A. Varadarajan, J.
1. The petitioners are the tenants, who had succeeded before the Rent Controller, but lost before the appellate authority. They occupy six rooms in the ground floor of the building called 'Jaya Mansions' in Periamet, Madras. The respondent's case is that in a partition effected in December, 1972 between himself and his two brothers he obtained 38 rooms in the first and second floors and 11 rooms in the ground floor for his share. He filed petitions for eviction of the petitioners herein and another occupying the said six shops in the ground floor on the ground that he required additional accommodation for locating his kitchen, dining halls, office, servants' quarters and store-room and also for providing an entrance to the vacant space situate behind the building to be used as a car park in connection with his hotel, restaurant, boarding and lodging business.
2. The petitioners herein opposed the petitions contending that the respondent is not already carrying on any hotel, restaurant, boarding and lodging business in the premises and, therefore, he is not en titled to seek their eviction on the ground of additional accommodation under Section 10(3)(c) of the Madras Buildings (Lease and Rent Control) Act, 1960. The petitioners further contended that cars were being parked only on the road previously and that the petitions for eviction are not bona fide as the respondent had no means to start any hotel business having regard to the fact that he had not paid the electricity charges of Rs. 4,000 resulting in the supply of electricity being disconnected and also he was not in a position to pay income-tax arrears to the extent of Rs. 50,000 as a result of which the tenants have been compelled to pay the rents to the Income-tax department on pain of distress warrants being issued against them in case of non-payment. The petitioners also contended that the hardship that maybe caused to them by the order of eviction will outweigh the advantage that may accrue to the respondent.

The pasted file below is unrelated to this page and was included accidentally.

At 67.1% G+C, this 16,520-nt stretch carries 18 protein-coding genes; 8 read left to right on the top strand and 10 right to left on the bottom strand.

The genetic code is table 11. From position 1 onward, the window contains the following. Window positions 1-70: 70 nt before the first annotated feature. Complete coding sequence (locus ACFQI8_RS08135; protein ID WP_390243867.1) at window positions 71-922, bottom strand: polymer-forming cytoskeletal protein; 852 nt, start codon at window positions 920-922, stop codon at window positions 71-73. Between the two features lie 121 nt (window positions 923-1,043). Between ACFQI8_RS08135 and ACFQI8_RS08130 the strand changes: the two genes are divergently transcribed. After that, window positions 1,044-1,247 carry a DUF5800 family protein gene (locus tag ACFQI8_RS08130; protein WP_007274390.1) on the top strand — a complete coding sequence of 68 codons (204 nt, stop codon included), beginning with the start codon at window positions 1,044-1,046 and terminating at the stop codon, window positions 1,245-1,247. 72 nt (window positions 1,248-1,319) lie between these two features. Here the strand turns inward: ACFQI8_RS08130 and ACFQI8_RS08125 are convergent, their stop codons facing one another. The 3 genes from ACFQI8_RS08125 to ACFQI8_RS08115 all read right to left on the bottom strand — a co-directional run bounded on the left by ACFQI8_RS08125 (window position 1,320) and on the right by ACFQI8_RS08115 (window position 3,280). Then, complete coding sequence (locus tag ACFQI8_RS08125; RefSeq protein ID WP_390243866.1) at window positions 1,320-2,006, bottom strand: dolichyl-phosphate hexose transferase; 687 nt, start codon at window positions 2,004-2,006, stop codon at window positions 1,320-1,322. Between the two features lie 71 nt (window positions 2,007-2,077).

3. The learned Rent Controller upheld the pleas of the petitioners that the respondent is not carrying on any business at present and, therefore, he is not entitled to seek eviction of the petitioners under Section 10(3)(c) of the Act on the ground of requirement of additional accommodation and also that his requirement was not bona fide. He dismissed the petitions without going into the question of the relative hardship that may be caused and the advantage that may accrue to the parties.
4. On appeal, the respondent produced Exhibit P-10, a police licence issued to him after the date of the petition for running a lodging house in the premises and it was admitted as additional evidence by the appellate authority as per order in M.P. No. 160 of 1976. The appellate authority allowed the appeals on the ground that the respondent had made necessary preparations for starting a boarding house and that his request for additional accommodation is bona fide. The appellate authority found that the liability to pay the income-tax arrears of Rs. 50,000 which has not been paid, would show that the respondent is a well-to-do person having means to carry on the business. He disagreed with the Rent Controller and found that the petitions under Section 10(3)(c) of the Act are maintainable on the ground that the respondent had made necessary preparations by way of white-washing and colour washing of the premises, providing mosaic flooring for the premises and obtaining police licence, Exhibit P-10 and that he was in occupation of 38 rooms in the first and second floors and 11 rooms in the ground floor. He has construed possession as occupation. As regards the hardship the appellate authority found that the advantage to the respondent would be greater than the hardship to the petitioners. It has also found that there was an additional safeguard under Section 10(5) of the Act which provides that where a landlord who has obtained possession of a building in pursuance of an order under Sub-section (3) does not himself occupy it for the purpose specified in the order within one month of the date of obtaining possession or having so occupied it, vacates it without reasonable cause within 6 months of such date, the tenant who has been evicted may apply to the Controller for an order directing that he shall be restored to possession of the building and the Controller shall make an order accordingly notwithstanding anything contained in Section 3 of the Act. On these findings the appellate authority allowed the appeal and ordered eviction of the petitioners.